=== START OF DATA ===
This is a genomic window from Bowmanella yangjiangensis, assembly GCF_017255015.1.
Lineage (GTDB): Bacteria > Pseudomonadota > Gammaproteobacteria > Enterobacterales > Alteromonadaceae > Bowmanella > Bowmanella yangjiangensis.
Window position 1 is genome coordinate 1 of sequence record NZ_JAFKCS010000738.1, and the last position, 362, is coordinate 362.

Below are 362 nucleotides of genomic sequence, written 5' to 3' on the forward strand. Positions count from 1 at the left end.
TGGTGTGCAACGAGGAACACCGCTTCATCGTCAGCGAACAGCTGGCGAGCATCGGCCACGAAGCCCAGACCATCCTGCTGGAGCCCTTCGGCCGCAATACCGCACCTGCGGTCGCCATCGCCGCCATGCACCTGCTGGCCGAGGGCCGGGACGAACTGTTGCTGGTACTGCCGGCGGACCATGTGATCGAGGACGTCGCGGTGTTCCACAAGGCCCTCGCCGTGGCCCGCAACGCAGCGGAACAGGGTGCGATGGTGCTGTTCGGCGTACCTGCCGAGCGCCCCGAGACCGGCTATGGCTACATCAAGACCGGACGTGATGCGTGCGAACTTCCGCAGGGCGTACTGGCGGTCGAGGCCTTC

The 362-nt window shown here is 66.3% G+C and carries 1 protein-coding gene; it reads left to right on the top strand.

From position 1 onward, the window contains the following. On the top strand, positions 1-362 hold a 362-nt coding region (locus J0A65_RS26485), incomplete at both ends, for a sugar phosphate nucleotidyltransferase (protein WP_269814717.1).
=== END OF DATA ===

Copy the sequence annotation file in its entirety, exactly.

This is a genomic window from Bowmanella yangjiangensis, assembly GCF_017255015.1.
Lineage (GTDB): Bacteria > Pseudomonadota > Gammaproteobacteria > Enterobacterales > Alteromonadaceae > Bowmanella > Bowmanella yangjiangensis.
Window position 1 is genome coordinate 1 of sequence record NZ_JAFKCS010000738.1, and the last position, 362, is coordinate 362.

Below are 362 nucleotides of genomic sequence, written 5' to 3' on the forward strand. Positions count from 1 at the left end.
TGGTGTGCAACGAGGAACACCGCTTCATCGTCAGCGAACAGCTGGCGAGCATCGGCCACGAAGCCCAGACCATCCTGCTGGAGCCCTTCGGCCGCAATACCGCACCTGCGGTCGCCATCGCCGCCATGCACCTGCTGGCCGAGGGCCGGGACGAACTGTTGCTGGTACTGCCGGCGGACCATGTGATCGAGGACGTCGCGGTGTTCCACAAGGCCCTCGCCGTGGCCCGCAACGCAGCGGAACAGGGTGCGATGGTGCTGTTCGGCGTACCTGCCGAGCGCCCCGAGACCGGCTATGGCTACATCAAGACCGGACGTGATGCGTGCGAACTTCCGCAGGGCGTACTGGCGGTCGAGGCCTTC

The 362-nt window shown here is 66.3% G+C and carries 1 protein-coding gene; it reads left to right on the top strand.

From position 1 onward, the window contains the following. On the top strand, positions 1-362 hold a 362-nt coding region (locus J0A65_RS26485), incomplete at both ends, for a sugar phosphate nucleotidyltransferase (protein WP_269814717.1).